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    Welcome to the Fellows' Blog

    Every other week from September through February meet us back here to find a new post by our 2017-2018 cohort of Ethiopian Diaspora Fellows.

  • Our Fellows

    Saba Alemnew

    Saba holds a Bachelor of Arts in International Relations and a minor in Communications from the University of California, Davis. Upon graduation, she joined Triage Consulting Group as a Consultant providing reimbursement review services for some of the largest health systems in the United States.

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  • Our Fellows

    Maceda Alemu

    Maceda Afework Alemu graduated from Dartmouth College in June 2014. At Dartmouth, she majored in Geography with a focus on International Development, minored in International Relations and completed a certificate in Global Health Studies. After graduation, she served as a Program Coordinator with the Center for Health Equity at the Geisel School of Medicine.

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  • Our Fellows

    Meron Begashaw

    Meron Begashaw is a recent graduate of the UCLA Fielding School of Public Health - she graduated with a Master’s degree in Public Health. Prior to and during graduate school, Meron held a number of health-related positions, including program assistant at The California Wellness Foundation working in women's health and diversity in the health professions and an intern at Kaiser Permanente Medical Center and the Los Angeles County Department of Public Health.

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  • Our Fellows

    Eden Mekonen

    Eden Mekonen graduated from Occidental College where she majored in Critical Theory and Social Justice and minored in Interdisciplinary Writing. While at Occidental, Eden became passionate about equitable, multicultural education and diverse representations of underrepresented groups, through community-based learning classes where she applied identity-based theoretical frameworks to community social issues. She is interested in participating in the capacity building of programs and activities, and believes this allows for sustainability as opposed to dependency.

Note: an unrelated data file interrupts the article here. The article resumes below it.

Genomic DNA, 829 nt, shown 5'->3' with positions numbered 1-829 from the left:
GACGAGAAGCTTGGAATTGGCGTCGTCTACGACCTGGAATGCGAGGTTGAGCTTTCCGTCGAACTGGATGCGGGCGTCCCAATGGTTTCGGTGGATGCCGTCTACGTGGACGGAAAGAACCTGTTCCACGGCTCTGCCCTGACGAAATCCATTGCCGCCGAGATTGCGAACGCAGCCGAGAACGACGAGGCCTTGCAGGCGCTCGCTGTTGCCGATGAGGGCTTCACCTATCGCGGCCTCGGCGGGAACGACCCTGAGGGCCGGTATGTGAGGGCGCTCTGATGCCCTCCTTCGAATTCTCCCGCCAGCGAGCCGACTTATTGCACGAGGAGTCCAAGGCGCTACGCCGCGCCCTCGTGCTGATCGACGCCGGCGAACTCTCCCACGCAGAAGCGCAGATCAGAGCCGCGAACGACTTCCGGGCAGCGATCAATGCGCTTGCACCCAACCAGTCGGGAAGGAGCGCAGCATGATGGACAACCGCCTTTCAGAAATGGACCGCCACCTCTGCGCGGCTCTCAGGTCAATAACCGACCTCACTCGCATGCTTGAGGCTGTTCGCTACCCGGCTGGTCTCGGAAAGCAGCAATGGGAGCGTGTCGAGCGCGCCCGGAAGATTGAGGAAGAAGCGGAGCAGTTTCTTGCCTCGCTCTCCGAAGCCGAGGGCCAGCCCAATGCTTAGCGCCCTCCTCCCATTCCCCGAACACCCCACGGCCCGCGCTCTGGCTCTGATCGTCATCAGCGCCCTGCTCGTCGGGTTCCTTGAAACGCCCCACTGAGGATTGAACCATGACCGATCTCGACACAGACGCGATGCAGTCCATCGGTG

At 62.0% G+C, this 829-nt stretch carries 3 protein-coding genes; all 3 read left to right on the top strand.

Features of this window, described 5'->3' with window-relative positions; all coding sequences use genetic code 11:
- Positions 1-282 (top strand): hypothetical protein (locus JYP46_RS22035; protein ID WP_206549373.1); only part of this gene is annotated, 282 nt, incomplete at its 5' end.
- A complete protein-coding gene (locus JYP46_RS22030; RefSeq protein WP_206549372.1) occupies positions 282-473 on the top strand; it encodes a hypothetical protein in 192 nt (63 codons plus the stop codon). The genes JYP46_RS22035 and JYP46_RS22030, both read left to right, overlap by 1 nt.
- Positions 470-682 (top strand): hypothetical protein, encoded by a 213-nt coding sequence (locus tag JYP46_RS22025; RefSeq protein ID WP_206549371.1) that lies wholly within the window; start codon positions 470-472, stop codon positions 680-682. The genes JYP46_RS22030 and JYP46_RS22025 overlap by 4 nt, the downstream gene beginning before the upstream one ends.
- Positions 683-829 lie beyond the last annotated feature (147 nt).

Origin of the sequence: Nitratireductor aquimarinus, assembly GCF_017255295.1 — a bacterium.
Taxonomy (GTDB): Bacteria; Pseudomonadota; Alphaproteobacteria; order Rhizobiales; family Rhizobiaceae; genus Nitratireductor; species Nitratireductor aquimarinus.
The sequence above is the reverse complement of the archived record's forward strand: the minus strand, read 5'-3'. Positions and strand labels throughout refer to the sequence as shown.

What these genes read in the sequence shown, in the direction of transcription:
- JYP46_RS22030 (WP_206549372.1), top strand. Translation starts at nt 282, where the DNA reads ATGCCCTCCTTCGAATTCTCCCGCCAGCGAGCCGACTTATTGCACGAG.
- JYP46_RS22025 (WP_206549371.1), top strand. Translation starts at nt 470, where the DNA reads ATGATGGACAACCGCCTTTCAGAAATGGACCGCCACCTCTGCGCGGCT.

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By Saba Alemnew


Ever since I arrived to Ethiopia, I have noticed that public spaces are predominantly occupied  by men. Whether it is the streets I walk on, the taxis I take, or the cafes I go to, I’ve noticed that men tend to outnumber women. I have also noticed that women are often expected to behave passively.  So I was quite surprised when I heard about an active feminist group here in Addis Ababa called Setaweet.

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Meron2By Meron Begashaw

As a member of an active immigrant Ethiopian community in Los Angeles, I have had the opportunity to experience the pleasures of our culture, traditions, and, with much fervor, our holidays on the grandest of scales. As an Orthodox Christian, I can, for example, attest to the elaborate, deeply spiritual, and somewhat comparable-to-Ethiopia experience that is the Timket holiday in Los Angeles. This annual celebration of Epiphany is arguably one of the largest – in both the number of partakers and the scope of festivities – in the Diaspora. In my imagination, nothing can compare to celebrating holidays in the land that originated the ornate practices we replicate in the Diaspora. This is one of the reasons why I was so excited to celebrate Meskel, the holiday whose devotees commemorate the finding of the Christian True Cross, for the first time ever in Ethiopia.

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Alem Kib New

By Eden Mekonen


unnamedAt the start of our pre-departure training in Los Angeles, we learned about the “Four H’s of Acculturation” – these being Honeymoon, Hostility, Humor, and Home. As someone who’s admittedly oscillated between humor and hostility, I sometimes feel as though a fifth “H” should be included for “Humbled.” Addis Ababa, and Ethiopia in general, has truly been a humbling experience for a compass-dependent and GPS reliant person, such as myself. I like to think of Google Maps as the reliable friend who you can always count on to help you out when you literally don’t know which way to turn; the friend you could always depend on to guide you whenever you take a misstep. However, as GPS isn’t widely used or accessible in Addis Ababa, navigating around the city has proven very challenging for me.

While this isn’t my first stay in Ethiopia, in previous visits I’ve often relied on directionally-savvy family members for geographic guidance. However, having come back to Addis this time around as an Ethiopian Diaspora Fellow,

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